Billingshurst Cave is located in a tight corner of a rocky coastline on Gozo’s North coast. Facing due north, it sees almost no direct sunlight, thus having very little natural light penetration. The insert on the top right of the photo shows an illustration of this cave.
After diving for about 60m into the cave over a bottom of fine sand and shingle, several loose boulders form an upwards slope leading to second massive cave. Here we are able to surface in a large air pocket totally enclosed in rock. The ceiling of this cave is about 5m above the water level while the furthest walls are approximately 35m away. The sight of the blue open water with the sun shining through from the outer reef on the way out of this cavern is quite impressive.
The above photo shows the exit of Billingshurst Cave with a Slipper Lobster clinging to the ceiling. This lobster is also known as a Spanish Lobster and as a Locust Lobster besides its Latin name Scyllarides latus. It can grow to a total body length of about 45 centimetres, although rarely more than 30 cm. Scyllarides latus lives on rocky or sandy substrates at depths of 4–100 metres. They shelter during the day in natural dens, on the ceilings of caves or in reefs, preferring situations with more than one entrance or exit. The diet of S. latus consists generally of molluscs. The preferred prey are limpets and bivalves.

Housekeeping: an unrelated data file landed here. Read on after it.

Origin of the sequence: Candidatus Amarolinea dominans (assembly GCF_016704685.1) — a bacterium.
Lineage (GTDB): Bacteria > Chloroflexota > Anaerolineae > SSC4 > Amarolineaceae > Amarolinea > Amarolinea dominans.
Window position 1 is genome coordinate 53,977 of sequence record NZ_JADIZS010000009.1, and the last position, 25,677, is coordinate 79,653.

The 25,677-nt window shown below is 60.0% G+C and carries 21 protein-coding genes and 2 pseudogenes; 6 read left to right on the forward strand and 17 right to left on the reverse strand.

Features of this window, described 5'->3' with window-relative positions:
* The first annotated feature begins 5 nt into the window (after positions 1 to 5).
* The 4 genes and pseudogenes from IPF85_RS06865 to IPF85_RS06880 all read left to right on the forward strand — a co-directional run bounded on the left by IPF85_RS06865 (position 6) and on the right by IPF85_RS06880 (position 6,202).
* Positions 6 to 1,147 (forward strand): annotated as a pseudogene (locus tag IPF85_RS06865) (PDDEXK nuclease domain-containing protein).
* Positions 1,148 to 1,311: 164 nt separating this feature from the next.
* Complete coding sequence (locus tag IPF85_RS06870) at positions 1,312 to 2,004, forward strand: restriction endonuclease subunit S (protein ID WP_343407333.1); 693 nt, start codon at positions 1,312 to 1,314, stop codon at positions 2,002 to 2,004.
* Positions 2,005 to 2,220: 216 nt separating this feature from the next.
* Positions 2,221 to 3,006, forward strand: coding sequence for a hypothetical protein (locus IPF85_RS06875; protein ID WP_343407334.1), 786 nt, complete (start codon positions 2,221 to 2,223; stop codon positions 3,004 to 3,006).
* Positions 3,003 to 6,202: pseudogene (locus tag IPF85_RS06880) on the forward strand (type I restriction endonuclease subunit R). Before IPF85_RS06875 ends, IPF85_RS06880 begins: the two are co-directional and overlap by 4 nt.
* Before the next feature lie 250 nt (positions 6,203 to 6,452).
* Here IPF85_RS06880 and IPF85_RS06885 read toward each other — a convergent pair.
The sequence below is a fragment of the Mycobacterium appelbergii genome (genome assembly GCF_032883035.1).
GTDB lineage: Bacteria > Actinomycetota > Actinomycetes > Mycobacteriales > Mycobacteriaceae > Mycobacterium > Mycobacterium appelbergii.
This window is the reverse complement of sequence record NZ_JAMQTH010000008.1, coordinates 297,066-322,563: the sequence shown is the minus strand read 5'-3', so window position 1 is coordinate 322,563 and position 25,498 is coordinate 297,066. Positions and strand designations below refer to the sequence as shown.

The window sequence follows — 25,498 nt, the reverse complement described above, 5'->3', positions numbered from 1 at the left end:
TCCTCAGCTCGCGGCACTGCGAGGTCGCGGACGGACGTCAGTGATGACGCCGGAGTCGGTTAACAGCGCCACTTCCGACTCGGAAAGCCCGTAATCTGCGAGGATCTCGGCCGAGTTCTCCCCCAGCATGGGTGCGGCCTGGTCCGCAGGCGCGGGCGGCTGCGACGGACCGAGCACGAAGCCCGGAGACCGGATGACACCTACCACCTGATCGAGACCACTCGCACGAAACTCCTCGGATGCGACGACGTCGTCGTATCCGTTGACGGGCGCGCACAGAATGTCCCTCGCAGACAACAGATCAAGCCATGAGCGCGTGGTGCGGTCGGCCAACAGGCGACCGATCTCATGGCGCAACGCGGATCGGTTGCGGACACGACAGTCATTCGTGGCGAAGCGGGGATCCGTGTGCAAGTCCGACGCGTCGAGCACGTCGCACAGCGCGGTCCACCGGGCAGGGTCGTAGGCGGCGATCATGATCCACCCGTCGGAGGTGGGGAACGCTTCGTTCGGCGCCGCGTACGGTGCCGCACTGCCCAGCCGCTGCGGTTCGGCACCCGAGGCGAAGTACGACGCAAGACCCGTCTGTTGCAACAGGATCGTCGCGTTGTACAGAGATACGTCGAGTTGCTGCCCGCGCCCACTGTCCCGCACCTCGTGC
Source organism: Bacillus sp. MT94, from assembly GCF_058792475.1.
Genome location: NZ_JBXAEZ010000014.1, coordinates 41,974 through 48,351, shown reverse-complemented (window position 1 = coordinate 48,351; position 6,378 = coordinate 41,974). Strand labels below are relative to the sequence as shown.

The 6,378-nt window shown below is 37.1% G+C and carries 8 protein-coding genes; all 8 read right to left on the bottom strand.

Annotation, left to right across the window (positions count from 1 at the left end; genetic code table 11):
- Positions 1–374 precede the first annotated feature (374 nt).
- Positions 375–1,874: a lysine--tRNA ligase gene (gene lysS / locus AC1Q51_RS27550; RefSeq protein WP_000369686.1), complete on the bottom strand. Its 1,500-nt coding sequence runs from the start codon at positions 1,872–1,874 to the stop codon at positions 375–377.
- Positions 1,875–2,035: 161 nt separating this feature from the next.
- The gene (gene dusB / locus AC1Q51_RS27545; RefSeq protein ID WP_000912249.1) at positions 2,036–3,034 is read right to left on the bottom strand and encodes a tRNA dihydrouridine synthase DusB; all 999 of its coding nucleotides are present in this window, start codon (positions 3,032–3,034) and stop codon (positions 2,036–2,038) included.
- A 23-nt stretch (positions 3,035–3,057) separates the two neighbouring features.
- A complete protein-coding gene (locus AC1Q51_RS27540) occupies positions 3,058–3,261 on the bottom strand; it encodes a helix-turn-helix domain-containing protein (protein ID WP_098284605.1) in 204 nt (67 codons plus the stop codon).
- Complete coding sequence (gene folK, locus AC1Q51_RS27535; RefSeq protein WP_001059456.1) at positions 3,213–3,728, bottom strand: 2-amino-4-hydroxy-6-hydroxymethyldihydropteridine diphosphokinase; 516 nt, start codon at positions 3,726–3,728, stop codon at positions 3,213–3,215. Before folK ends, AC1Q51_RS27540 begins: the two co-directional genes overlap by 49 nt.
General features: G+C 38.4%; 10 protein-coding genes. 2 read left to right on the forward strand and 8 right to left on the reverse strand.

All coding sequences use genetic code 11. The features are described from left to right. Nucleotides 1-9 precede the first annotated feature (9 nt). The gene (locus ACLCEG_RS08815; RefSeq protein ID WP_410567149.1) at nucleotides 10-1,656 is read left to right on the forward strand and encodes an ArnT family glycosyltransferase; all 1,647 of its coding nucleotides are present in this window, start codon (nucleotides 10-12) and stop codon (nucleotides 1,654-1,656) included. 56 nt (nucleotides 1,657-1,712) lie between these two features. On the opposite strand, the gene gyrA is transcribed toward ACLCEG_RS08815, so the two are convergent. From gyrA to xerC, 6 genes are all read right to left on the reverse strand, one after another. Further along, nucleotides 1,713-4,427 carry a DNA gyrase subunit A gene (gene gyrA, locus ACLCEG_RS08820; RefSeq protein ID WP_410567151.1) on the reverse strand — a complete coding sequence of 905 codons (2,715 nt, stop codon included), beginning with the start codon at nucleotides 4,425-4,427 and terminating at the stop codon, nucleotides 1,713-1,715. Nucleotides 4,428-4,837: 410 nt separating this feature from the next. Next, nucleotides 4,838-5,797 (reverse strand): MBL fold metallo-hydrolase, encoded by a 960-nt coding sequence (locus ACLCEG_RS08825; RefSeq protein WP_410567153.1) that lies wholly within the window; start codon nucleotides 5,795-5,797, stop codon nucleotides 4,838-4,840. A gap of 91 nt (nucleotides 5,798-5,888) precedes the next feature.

Slipper lobsters have six segments in their heads and eight segments in the thorax, which are collectively covered in a thick carapace. The six segments of the abdomen each bear a pair of pleopods, while the thoracic appendages are either walking legs or maxillipeds. The head segments bear various mouthparts and two pairs of antennae. The first antennae, or antennules, are held on a long flexible stalk, and are used for sensing the environment. The second antennae are the slipper lobsters‘ most conspicuous feature, as they are expanded and flattened into large plates that extend horizontally forward from the animal’s head.
Photo and illustration map by Brian Azzopardi